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2nd International Conference on Microbial Ecology & Eco Systems, will be organized around the theme “Challenges and Solutions for the backbone of all ecosystems”
Microbial Ecology 2018 is comprised of keynote and speakers sessions on latest cutting edge research designed to offer comprehensive global discussions that address current issues in Microbial Ecology 2018
Submit your abstract to any of the mentioned tracks.
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Microbial Ecology is study of microbes and their relationship with each other in a given surroundings. Microbes are the smallest creatures on Earth, yet despite their very little size, they have a huge impact on our surroundings. Microorganisms, by their ubiquitous, impact the complete biosphere and plays a primary role in regulating biogeochemical systems in virtually all of our planet's surroundings, including some of the most extreme, from frozen environments and acidic lakes, to hydrothermal at the bottom of deepest oceans, and some of the most familiar, such as the human small intestine.
- Track 1-1Evolution and Creation
- Track 1-2Biodiversity
- Track 1-3Food Microbiology
- Track 1-4Biotechnology
The Public Health and Microbiology concentration comprises research in microbial pathogenesis, principles of public health, epidemiology, molecular genetics, virology, and environmental and industrial microbial processes. This concentration prepares students for technical work or graduate school in microbial disease systems using polymerase chain reaction, other molecular diagnostic tools as well as environmental and industrial applications of microbial systems.
- Track 2-1Microbial Pathogenesis
- Track 2-2Epidemiology
- Track 2-3Virology
- Track 2-4Molecular Genetics
The host-pathogen interaction is defined as how microbes or viruses sustain themselves within host organisms on a molecular, cellular, organismal or population level. This term is most commonly used to refer to disease-causing microorganisms although they may not cause illness in all hosts. Because of this, the definition has been expanded to how known pathogens survive within their host, whether they cause disease or not.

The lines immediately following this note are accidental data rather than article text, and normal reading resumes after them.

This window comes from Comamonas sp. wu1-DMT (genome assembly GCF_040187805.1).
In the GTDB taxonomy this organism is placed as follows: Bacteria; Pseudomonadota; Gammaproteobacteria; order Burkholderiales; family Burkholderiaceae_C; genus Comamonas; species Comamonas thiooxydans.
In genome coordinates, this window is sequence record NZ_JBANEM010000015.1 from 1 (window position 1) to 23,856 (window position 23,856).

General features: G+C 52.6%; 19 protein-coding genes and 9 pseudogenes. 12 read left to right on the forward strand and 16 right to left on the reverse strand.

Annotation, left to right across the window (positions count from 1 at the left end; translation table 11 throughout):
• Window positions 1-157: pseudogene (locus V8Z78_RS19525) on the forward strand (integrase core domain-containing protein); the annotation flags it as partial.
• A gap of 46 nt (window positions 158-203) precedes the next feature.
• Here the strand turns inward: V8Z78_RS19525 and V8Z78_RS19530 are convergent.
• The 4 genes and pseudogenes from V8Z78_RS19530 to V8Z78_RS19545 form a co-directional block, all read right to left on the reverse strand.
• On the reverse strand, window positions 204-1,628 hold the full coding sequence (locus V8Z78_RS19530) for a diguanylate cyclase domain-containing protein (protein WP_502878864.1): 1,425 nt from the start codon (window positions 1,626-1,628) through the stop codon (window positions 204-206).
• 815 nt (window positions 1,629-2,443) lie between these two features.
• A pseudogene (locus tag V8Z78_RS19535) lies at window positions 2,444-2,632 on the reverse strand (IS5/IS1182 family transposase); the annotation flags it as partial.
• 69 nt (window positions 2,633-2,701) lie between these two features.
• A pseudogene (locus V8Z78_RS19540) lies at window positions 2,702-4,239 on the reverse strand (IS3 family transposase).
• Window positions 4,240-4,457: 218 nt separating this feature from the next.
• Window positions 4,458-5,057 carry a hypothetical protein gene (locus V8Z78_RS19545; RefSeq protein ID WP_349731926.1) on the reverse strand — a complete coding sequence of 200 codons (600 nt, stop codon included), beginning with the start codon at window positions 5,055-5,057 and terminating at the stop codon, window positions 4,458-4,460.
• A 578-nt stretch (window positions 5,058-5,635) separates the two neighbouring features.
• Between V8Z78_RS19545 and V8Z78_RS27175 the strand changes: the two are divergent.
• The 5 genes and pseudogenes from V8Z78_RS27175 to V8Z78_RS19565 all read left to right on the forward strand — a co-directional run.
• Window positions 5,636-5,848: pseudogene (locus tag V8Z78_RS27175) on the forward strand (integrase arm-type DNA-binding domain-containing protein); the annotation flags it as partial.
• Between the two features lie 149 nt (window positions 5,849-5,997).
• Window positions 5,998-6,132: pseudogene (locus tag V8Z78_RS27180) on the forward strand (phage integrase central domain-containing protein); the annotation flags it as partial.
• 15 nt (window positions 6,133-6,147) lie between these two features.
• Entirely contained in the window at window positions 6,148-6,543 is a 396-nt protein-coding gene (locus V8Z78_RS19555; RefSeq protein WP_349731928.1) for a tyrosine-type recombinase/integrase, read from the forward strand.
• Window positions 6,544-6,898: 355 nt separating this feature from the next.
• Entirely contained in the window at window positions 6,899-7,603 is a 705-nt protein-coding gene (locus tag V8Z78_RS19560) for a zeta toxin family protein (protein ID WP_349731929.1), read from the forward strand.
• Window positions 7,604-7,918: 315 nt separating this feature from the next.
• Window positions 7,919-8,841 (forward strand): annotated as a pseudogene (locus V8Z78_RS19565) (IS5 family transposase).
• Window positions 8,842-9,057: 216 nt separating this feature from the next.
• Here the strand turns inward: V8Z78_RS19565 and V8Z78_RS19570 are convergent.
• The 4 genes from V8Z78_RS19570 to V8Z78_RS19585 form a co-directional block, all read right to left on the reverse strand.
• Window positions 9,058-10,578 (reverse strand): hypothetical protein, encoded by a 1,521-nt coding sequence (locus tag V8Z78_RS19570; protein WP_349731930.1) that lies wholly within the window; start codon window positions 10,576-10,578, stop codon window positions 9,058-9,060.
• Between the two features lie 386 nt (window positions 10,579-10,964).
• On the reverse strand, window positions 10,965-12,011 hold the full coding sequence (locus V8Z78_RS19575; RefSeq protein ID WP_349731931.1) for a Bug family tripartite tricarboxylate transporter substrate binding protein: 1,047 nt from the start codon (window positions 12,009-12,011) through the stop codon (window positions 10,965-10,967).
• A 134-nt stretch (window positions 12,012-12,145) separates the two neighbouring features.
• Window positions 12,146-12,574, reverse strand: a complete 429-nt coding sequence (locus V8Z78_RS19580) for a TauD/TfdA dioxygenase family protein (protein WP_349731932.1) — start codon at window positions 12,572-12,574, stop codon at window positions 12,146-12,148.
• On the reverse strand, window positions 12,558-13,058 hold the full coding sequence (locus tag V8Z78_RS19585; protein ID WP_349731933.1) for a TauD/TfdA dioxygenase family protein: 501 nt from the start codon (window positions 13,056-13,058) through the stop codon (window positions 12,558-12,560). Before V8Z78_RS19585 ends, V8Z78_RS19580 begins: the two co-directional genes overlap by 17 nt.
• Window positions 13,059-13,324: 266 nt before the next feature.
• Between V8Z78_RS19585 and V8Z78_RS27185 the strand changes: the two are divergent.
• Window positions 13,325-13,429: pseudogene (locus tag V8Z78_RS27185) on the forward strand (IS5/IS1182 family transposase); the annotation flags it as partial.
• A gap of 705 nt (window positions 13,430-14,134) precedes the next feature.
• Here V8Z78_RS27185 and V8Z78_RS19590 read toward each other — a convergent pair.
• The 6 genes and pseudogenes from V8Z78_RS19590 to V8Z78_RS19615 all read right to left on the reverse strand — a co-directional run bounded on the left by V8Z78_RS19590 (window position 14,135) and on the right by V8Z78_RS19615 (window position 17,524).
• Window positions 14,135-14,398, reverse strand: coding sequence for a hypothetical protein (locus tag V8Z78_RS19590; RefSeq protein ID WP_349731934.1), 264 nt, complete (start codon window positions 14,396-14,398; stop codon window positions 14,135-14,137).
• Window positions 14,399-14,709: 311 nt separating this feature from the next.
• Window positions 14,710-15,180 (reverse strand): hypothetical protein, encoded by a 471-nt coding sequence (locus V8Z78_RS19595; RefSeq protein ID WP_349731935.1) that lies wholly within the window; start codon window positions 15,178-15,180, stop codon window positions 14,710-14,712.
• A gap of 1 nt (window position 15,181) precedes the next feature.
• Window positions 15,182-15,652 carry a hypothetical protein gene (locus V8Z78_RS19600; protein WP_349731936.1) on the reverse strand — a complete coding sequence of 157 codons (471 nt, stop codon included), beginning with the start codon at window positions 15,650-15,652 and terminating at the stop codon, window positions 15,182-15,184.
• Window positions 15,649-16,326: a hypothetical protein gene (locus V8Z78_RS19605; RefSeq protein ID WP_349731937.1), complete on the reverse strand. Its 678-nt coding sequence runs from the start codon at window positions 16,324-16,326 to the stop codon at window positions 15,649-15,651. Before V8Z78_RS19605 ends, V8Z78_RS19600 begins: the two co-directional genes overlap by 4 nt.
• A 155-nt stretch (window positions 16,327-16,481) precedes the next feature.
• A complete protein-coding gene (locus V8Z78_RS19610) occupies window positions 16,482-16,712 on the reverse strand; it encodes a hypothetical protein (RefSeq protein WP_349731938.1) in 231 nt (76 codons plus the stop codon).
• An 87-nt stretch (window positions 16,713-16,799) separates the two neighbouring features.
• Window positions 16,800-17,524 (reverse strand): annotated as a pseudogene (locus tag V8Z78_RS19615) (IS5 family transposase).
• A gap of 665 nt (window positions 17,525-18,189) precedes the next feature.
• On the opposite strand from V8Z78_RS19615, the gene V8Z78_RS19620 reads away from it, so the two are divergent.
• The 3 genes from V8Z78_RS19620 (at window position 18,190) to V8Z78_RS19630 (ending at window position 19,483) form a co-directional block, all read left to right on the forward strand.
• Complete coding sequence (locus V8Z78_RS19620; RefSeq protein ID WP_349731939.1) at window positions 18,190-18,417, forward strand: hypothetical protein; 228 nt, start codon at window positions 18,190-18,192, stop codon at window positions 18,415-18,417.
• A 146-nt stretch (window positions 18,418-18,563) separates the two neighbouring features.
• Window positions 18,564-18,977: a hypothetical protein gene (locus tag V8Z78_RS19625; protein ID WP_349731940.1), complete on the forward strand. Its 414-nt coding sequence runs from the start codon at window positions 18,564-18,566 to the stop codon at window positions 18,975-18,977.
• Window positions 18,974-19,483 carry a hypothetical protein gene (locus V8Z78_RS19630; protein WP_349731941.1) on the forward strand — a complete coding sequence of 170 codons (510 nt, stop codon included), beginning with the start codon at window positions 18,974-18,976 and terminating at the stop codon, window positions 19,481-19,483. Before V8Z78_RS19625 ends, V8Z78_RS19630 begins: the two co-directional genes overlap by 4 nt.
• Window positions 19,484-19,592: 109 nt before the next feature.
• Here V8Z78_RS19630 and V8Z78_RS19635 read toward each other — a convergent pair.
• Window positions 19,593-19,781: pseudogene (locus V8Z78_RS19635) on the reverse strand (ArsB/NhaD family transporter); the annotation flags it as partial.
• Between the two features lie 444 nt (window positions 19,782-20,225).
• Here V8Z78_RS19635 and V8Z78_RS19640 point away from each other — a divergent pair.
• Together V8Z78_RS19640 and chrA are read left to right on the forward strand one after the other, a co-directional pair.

- Track 3-1Microbial Pathogenesis
- Track 3-2Host Pathogen Interface
- Track 3-3Beneficial Microbes
- Track 3-4Pathogenic Microbes
- Track 3-5Plant innate immunity
Microorganisms are called microbes for short. This class of life forms includes cellular life forms as well as the non-living crystals called viruses that parasitize living cells. The category called microbes includes viruses, bacteria, protists, some forms of fungus organisms and a few simple members of the animal kingdom. Microbes exist everywhere in abundance. Most are not harmful but some in category are known as pathogens and are harmful. The term pathogen indicates disease causing.
- Track 4-1Role of microorganisms in the evolution of animals and plants
- Track 4-2Elements in microbial evolution
- Track 4-3Interspecific evolution: microbial symbiosis
- Track 4-4Evolution of quorum sensing in bacterial biofilms
Like organisms in any ecosystem, the microbes in the human body continually interact with one another, both directly and indirectly (the proteins and metabolites they engender are withal in constant interplay). Microbial communities exhibit synergistic interactions for enhanced bulwark from host defences, nutrient acquisition, and assiduousness in an inflammatory environment. Hundreds of different microbes persist in a single biofilm community. More virulent bacteria can forfend the biofilm from outside intrusion while other species inside the polymeric matrix fixate on obtaining nutrients for the community. As the biofilm forms and then develops, the collective genetic expression of microbes in the ecosystem changes significantly.
- Track 5-1Host-Microbe Interactions
- Track 5-2Plant-Microbe Interactions
- Track 5-3Soil-Microbe Interactions
- Track 5-4Microbe-Mineral Interactions
Metagenomic approaches are now commonly used in microbial ecology to study microbial communities in more detail, including many strains that cannot be cultivated in the laboratory. Bioinformatic analyses make it possible to mine huge metagenomic datasets and discover general patterns that govern microbial ecosystems. Metaproteomics proposed for the large-scale characterization of the entire protein complement of environmental microbiota at a given point in time. Two thousand and thirty-three proteins from the five most abundant species in the biofilm were detected, including 48% of the predicted proteins from the dominant biofilm organism Leptospirillum group II.
- Track 6-1Metagenomic
- Track 6-2Metaproteomics
- Track 6-3Bioinformatics
- Track 6-4Metabolomics